Jerome Succor Aba, the 25-year old peace advocate from Mindanao, Philippines who was denied entry to the US at the San Francisco International Airport (SFO) on Tuesday, April 18,  spoke for the first time at a press conference in the Philippines yesterday about his ordeal during the 28 hours he was detained and held incommunicado by the U.S. Customs and Border Protection (CBP). Aba’s testimony was spoken in Tagalog and was translated to English

Aba opened up his testimony with the following:  “First I want to say that this is the first time that I am facing the media since this happened to me at the hands of the Homeland Security agency in the United States. I am a human rights worker. I documented human rights violations during the time of the Mamasapano encounter. I was there during the Kidapawan massacre on April 1, 2016. I also documented human rights violations that happened in Marawi and during the martial law of President Duterte. I am not used to being the one now directly victimized.”

Denial of Right to Counsel

Aba described what happened immediately after he was taken by CBP agents for secondary screening: “They took my personal belongings, my laptop and cell phone, without my consent. That is already a violation of my right to privacy and I started asserting my human rights. I have the right to access a lawyer. They said I have no right, because I’m not a citizen of America. I am not a US citizen, but I am entitled to the Universal Declaration of Human Rights. They said ‘you are not entitled to that.’ While that was happening, I was handcuffed.”

Inhumane Treatment/ Physical Threats

Aba described his cruel and inhumane treatment.  “In an empty room, stainless room, while they were questioning me, they commanded me to undress. Then I asserted that this is illegal, this is cruel, this is inhumane, this is a violation of human rights. Over and over they repeated, ‘you are not entitled.’ I took off my clothes. It was cold, and they made it colder. They brought in a very big electric fan, they turned it on. It was so cold. I was naked. They left me there with the fan.”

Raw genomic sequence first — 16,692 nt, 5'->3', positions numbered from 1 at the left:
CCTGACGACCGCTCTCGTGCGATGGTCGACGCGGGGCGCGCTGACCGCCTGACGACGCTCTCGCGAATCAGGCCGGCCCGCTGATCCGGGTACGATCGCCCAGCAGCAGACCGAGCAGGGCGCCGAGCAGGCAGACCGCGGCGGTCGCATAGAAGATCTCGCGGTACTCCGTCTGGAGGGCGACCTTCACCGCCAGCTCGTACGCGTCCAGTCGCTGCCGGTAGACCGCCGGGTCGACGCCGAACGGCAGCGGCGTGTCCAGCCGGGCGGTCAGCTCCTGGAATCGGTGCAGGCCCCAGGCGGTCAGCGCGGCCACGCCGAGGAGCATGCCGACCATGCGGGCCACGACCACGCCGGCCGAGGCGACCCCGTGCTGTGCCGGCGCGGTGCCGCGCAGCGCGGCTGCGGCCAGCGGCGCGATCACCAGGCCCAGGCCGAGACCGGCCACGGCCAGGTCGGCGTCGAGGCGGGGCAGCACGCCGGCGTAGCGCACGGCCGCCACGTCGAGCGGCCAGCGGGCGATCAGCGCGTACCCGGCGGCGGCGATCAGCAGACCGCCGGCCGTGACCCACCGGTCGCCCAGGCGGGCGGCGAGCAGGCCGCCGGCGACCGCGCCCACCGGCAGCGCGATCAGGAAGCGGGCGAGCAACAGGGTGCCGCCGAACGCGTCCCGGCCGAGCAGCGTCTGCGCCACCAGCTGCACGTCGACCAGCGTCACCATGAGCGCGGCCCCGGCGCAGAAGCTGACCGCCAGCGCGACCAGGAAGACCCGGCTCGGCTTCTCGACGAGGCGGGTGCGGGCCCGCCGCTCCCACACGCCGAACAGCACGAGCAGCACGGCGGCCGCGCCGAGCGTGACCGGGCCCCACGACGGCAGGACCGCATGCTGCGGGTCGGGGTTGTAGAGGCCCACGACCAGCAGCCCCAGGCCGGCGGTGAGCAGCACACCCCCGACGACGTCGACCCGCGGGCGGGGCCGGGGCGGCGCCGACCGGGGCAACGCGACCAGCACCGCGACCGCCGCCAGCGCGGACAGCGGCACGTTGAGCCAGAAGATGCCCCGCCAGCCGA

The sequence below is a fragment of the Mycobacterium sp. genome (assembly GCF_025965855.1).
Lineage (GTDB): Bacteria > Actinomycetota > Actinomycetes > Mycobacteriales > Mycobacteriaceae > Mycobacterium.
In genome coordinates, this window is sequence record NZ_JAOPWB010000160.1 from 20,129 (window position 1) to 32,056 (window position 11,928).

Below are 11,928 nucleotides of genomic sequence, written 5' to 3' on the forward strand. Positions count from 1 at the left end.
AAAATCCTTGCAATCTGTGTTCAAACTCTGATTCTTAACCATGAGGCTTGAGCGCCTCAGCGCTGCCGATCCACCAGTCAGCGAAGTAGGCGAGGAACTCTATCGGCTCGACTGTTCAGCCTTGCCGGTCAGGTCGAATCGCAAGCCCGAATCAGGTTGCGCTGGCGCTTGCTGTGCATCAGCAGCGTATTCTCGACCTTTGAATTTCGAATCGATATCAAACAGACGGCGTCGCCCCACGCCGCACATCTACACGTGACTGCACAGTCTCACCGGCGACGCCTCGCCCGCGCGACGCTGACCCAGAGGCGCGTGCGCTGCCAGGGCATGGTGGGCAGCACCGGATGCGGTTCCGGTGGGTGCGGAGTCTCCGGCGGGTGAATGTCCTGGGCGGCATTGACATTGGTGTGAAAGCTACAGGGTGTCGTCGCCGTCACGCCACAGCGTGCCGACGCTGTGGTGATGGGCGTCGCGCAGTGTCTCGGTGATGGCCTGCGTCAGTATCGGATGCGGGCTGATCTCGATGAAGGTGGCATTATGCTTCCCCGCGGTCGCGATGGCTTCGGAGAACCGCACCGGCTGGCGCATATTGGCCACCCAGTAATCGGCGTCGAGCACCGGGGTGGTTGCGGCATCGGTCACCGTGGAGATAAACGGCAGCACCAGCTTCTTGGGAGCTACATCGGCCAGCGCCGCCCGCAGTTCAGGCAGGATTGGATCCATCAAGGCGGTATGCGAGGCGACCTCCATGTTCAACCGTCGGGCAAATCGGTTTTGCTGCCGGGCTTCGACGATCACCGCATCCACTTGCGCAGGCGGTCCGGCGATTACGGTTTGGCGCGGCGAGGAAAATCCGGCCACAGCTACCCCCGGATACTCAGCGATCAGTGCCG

Aba continued: “I was afraid to use the restroom, because they might make a drama that I was trying to escape and they might shoot me.” He was escorted to the restroom by 5 agents.  He remembers the main interrogator, an agent bearing the badge Lopez, telling him, “‘Be good here, be nice here, if you do anything bad, I will not hesitate to shoot you.’ Every time I moved he would reach for his side arm (firearm).”

Targeted for Human Rights Work and being a Muslim

Aba was extensively interrogated about his affiliations, his political beliefs, and his cultural effects.  Aba was asked about his participation in rallies, views on U.S.-Philippine relations, Martial Law in Mindanao and Duterte’s Drug War that has taken over 13,000 lives.  Aba was repeatedly accused of being a “terrorist” and a “communist”. On two separate occasions he was left in a room with a gun and later a grenade, as if attempting to entrap him into using the items. Said Aba, “What do they want? Do they want to portray me as a suicide bomber? Is that how they want to show how Muslims are?”

Aba described how he was offered food only after 24 hours of detainment.   Adding insult to injury, CBP disrespected his religion by deliberately serving him pork.  “They asked, ‘What do you want to eat?’ I said, ‘I don’t eat pork.’ [They replied,] ‘What do you think of Ham?’ [He said] ‘Ham is pork and is also a violation of my religious belief.’ They gave me bread with ham, pork.”